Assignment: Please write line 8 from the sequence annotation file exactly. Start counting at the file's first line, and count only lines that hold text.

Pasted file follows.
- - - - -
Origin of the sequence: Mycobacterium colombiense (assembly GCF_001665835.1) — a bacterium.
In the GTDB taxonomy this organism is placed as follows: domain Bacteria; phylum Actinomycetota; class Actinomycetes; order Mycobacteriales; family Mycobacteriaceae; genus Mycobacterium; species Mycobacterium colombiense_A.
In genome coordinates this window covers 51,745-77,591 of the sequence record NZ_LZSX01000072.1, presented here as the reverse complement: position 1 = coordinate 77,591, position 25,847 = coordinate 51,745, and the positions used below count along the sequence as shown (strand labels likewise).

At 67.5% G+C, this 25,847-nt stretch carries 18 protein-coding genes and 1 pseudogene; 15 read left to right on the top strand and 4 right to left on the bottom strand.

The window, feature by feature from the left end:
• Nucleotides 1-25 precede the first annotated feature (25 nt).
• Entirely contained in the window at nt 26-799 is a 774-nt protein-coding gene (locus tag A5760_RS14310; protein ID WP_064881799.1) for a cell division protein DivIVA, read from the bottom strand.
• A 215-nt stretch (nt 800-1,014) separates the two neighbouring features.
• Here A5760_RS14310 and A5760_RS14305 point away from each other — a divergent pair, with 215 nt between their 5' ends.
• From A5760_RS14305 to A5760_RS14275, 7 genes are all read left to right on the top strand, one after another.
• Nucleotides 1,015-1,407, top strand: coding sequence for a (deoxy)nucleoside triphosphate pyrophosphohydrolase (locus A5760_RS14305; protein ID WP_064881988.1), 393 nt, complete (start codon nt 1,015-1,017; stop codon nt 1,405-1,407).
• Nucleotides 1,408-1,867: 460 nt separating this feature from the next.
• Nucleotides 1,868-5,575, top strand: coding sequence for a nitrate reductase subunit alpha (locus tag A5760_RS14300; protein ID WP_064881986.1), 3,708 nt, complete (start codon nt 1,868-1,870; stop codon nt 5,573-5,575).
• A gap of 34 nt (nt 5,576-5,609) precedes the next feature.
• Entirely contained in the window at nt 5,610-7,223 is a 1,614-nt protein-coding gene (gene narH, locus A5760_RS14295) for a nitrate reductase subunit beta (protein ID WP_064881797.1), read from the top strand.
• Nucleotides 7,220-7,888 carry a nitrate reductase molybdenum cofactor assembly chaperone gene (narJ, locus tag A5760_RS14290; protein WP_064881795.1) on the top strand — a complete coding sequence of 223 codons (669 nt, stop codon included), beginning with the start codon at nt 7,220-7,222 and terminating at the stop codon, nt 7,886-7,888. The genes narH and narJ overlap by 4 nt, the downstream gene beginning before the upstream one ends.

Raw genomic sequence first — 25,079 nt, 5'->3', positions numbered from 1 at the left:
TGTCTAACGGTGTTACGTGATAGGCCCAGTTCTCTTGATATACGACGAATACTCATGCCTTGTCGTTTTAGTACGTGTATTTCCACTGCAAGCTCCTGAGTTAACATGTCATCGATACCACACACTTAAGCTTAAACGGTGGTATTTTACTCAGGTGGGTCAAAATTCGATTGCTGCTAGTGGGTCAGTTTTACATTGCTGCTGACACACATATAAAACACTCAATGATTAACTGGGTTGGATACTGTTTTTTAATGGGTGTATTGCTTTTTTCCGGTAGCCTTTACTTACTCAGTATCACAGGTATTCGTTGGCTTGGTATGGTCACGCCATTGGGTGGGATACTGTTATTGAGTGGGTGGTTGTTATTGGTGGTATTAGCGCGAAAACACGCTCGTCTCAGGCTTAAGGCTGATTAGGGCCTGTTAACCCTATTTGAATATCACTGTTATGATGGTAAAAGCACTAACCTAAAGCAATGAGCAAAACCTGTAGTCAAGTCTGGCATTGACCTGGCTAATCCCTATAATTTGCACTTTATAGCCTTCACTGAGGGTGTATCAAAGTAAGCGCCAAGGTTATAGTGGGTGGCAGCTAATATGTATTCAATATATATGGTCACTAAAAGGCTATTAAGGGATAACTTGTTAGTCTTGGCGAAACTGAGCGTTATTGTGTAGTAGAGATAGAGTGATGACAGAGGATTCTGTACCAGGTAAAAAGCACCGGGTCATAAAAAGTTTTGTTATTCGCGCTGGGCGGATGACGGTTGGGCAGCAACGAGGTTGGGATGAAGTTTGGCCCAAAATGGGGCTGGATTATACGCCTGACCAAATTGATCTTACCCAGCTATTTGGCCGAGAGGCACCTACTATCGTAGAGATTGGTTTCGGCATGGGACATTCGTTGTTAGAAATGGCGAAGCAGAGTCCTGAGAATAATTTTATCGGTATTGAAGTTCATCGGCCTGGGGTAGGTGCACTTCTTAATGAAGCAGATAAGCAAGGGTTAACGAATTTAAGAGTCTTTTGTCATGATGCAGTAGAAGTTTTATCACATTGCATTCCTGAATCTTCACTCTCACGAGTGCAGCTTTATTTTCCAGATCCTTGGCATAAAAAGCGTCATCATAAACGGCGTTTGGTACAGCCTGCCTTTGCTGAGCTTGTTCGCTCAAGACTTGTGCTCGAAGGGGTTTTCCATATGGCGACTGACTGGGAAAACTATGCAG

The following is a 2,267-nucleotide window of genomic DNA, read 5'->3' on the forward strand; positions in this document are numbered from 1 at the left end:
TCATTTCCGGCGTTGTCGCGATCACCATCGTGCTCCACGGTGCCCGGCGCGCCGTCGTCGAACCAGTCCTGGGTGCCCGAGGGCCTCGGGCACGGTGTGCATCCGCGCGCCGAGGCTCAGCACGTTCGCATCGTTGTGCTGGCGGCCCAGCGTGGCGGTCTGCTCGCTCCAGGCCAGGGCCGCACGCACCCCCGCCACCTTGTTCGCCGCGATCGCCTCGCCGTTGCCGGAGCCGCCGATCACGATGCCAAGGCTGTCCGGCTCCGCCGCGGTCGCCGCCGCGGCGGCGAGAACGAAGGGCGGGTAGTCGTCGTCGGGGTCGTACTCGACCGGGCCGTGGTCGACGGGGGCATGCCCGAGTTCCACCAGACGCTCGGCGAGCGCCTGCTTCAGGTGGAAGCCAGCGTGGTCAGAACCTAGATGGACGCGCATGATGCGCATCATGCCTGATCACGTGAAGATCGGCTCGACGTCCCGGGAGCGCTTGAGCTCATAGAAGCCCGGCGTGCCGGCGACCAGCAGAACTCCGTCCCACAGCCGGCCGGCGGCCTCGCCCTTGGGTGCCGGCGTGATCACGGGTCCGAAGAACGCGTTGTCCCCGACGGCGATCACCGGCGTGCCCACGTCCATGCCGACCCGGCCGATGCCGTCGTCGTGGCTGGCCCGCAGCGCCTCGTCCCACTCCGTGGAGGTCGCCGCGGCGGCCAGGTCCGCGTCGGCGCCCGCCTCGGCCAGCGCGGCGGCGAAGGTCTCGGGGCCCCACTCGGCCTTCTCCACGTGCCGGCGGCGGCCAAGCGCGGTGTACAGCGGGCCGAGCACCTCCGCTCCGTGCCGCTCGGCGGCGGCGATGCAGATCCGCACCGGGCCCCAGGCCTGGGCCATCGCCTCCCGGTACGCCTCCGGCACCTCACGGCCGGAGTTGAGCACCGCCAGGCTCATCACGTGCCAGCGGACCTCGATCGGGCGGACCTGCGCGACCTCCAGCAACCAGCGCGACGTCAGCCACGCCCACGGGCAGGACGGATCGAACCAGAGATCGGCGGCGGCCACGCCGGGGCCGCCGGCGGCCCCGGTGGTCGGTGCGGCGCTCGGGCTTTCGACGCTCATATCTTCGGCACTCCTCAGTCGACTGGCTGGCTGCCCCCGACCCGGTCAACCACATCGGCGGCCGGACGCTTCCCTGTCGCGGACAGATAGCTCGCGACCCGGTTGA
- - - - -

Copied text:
• A 215-nt stretch (nt 800-1,014) separates the two neighbouring features.